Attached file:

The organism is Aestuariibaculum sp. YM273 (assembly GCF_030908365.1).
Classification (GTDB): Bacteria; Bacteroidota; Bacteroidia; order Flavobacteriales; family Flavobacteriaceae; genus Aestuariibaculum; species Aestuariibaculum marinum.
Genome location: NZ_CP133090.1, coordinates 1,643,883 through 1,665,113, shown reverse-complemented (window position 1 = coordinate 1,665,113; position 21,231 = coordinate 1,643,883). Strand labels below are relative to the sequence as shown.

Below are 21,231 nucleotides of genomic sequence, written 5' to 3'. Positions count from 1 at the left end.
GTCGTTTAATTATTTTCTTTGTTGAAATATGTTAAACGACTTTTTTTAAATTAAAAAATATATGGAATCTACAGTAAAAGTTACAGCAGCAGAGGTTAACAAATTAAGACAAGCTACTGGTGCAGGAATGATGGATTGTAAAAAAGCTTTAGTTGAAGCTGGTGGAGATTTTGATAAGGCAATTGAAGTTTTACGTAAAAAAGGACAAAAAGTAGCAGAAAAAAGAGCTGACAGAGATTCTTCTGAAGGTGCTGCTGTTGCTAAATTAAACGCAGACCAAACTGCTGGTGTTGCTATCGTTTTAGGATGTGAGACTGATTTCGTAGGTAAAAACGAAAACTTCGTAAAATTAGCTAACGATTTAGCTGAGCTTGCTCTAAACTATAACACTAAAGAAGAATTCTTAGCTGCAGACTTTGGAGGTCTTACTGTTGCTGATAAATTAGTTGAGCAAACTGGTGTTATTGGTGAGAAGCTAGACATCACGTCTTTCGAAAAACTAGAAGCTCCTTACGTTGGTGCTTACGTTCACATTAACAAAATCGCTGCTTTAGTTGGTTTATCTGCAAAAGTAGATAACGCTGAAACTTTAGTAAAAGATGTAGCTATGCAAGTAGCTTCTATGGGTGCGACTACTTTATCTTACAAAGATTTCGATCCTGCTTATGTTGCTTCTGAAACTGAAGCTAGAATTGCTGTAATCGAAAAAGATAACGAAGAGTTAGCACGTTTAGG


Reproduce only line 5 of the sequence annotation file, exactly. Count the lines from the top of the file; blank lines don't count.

GTCGTTTAATTATTTTCTTTGTTGAAATATGTTAAACGACTTTTTTTAAATTAAAAAATATATGGAATCTACAGTAAAAGTTACAGCAGCAGAGGTTAACAAATTAAGACAAGCTACTGGTGCAGGAATGATGGATTGTAAAAAAGCTTTAGTTGAAGCTGGTGGAGATTTTGATAAGGCAATTGAAGTTTTACGTAAAAAAGGACAAAAAGTAGCAGAAAAAAGAGCTGACAGAGATTCTTCTGAAGGTGCTGCTGTTGCTAAATTAAACGCAGACCAAACTGCTGGTGTTGCTATCGTTTTAGGATGTGAGACTGATTTCGTAGGTAAAAACGAAAACTTCGTAAAATTAGCTAACGATTTAGCTGAGCTTGCTCTAAACTATAACACTAAAGAAGAATTCTTAGCTGCAGACTTTGGAGGTCTTACTGTTGCTGATAAATTAGTTGAGCAAACTGGTGTTATTGGTGAGAAGCTAGACATCACGTCTTTCGAAAAACTAGAAGCTCCTTACGTTGGTGCTTACGTTCACATTAACAAAATCGCTGCTTTAGTTGGTTTATCTGCAAAAGTAGATAACGCTGAAACTTTAGTAAAAGATGTAGCTATGCAAGTAGCTTCTATGGGTGCGACTACTTTATCTTACAAAGATTTCGATCCTGCTTATGTTGCTTCTGAAACTGAAGCTAGAATTGCTGTAATCGAAAAAGATAACGAAGAGTTAGCACGTTTAGG